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Baby Steps

At this year’s conference in Orlando, I laid out a vision for ATHE that included serving the field by moving more decisively into the realm of data collection and analysis. If we are to fulfill our mission of supporting and advancing the study and practice of theatre and performance in higher education, we need to gain a greater understanding of the full shape and texture of our profession. How can we set goals, plan actions, and even know if we’re advancing our mission if we don’t know where we are as a field? If we don’t know the full measure of the challenges we’re facing?

Toward that end, the Governing Council has dedicated resources toward increasing ATHE’s capacity for data collection and analysis. It is the first, very preliminary results of that effort that I want to share with you in this article.

When I was elected President of ATHE, it struck me that I couldn’t even answer the most basic questions about the scope of theatre in higher education. How many degree-granting theatre programs are there? How many theatre degrees are granted in a year? How many faculty members are employed in theatre in higher education? Through analysis of the National Center for Education Statistics Integrated Postsecondary Education Data System (IPEDS), we’re beginning to sketch the rough outlines. We’ve learned, for example, that in 2011-2012 (the last year for which full graduation data is available), 14,874 theatre degrees were granted by a total of 910 U.S. institutions. (Eventually, of course, we hope to track similar statistics for schools outside the US. Baby steps.)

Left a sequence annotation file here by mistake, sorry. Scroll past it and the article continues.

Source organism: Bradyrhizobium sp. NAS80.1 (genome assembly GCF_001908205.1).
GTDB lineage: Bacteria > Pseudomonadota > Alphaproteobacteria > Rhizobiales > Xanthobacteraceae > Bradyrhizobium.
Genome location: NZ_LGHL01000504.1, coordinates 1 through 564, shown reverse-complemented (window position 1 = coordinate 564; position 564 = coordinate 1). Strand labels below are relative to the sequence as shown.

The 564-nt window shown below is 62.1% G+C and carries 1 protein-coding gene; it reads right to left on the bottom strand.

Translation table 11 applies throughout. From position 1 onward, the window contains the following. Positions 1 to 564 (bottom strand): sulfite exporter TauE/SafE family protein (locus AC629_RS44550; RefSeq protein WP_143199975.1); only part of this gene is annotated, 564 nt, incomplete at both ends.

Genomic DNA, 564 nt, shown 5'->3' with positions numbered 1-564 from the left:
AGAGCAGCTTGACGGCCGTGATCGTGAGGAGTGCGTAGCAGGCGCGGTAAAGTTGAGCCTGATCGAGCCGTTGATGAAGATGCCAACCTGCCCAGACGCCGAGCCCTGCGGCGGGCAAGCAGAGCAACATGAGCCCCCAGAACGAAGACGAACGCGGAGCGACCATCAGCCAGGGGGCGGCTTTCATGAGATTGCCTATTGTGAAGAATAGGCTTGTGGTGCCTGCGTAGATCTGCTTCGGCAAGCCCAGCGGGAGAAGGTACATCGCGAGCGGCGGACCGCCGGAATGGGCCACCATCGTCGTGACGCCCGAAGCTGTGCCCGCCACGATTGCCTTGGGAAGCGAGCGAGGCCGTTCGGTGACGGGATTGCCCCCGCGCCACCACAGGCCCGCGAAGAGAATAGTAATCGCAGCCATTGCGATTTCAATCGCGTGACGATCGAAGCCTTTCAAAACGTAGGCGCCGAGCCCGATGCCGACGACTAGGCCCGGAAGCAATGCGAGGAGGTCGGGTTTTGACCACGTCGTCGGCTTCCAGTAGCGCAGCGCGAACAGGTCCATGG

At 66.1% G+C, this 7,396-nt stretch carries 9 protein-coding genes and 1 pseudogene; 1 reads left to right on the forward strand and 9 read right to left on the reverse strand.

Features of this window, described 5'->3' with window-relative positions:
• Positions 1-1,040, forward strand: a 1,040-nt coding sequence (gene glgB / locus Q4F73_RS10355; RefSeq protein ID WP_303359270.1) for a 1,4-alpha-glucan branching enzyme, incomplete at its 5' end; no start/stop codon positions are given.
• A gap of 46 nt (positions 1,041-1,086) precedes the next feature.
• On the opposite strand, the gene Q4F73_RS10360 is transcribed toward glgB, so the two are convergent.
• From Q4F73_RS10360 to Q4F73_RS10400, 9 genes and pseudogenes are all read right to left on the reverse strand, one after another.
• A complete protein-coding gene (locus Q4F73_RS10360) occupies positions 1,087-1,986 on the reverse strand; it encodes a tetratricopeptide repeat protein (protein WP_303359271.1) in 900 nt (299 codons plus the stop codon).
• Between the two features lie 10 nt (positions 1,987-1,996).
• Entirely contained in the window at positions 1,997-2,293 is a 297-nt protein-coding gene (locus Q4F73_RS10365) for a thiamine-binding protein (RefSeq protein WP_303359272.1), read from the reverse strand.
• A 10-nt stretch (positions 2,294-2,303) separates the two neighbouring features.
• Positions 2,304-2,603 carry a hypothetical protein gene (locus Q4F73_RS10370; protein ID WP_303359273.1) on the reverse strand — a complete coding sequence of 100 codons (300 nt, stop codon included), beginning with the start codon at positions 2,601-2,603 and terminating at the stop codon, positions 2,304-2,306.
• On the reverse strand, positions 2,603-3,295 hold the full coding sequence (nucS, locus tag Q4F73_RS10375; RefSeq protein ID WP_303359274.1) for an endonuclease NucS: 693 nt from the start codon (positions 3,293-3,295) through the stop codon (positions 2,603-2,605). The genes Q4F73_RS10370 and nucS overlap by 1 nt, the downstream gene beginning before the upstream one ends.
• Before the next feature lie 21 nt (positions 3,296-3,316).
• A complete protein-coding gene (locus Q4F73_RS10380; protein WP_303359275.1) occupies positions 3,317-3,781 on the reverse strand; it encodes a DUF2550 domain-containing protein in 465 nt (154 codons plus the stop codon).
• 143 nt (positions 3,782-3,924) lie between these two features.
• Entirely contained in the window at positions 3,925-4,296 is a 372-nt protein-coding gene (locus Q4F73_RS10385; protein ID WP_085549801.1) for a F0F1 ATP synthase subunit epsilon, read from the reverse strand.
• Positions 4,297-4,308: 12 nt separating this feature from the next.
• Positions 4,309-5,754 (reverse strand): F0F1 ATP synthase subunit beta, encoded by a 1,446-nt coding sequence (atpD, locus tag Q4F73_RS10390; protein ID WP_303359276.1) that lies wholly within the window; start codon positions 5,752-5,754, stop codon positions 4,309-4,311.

IPEDS uses a variety of 6-digit "Classification of Instructional Programs” (CIP) Codes to identify theatre degrees. A breakdown of these codes with degrees awarded for 2011-2012 looks like this:

While there is a certain amount of specialization involved, it is clear that the majority of programs are classified as "generalist” programs. It may be easier to see this way:

The IPEDS data can also be broken out demographically. For example, here is the gender breakdown in degrees awarded:

The gender imbalance (61% female) seems striking, though it is not as large as one might think; during the same period women earned 58.1% of all post-secondary degrees, so while theatre and performance studies tilts slightly further in this direction, we are not that far off the national average.

This is the simplest, most basic kind of analysis. As we continue to mine existing data like this, we are also looking to supplement the government’s information with data we collect ourselves. For example, as a test project, I asked graduate assistant Zach Sudbury, a PhD student in theatre, to research the 910 schools that granted theatre degrees in 2011-2012 to determine which of these schools has a stand alone theatre or drama department, which has some form of "theatre and” program (e.g. theatre and dance, theatre and film, speech and theatre), and so on. Here’s what we discovered:

These, of course, are baby steps. The numbers we’ve been able to assemble are just that: numbers. We need to assemble a lot more of them and compare them over time before we can say with any authority what they mean. We expect to spend the next year (at least) building an infrastructure for how to collect and organize this kind of data. Meanwhile, we’ll be sharing these baby steps with you through ATHENews in the hopes that they might be of interest. Perhaps they might even get you thinking about the field in a way that you haven’t before.

And if not, then think about this: What data, if we could get it, would help us better accomplish our mission to support and advance the study and practice of theatre and performance in higher education? If you have some ideas about this, or suggestions on how we can best optimize our efforts at data collection and analysis, please feel free to share them with me at

-- Henry Bial, ATHE President

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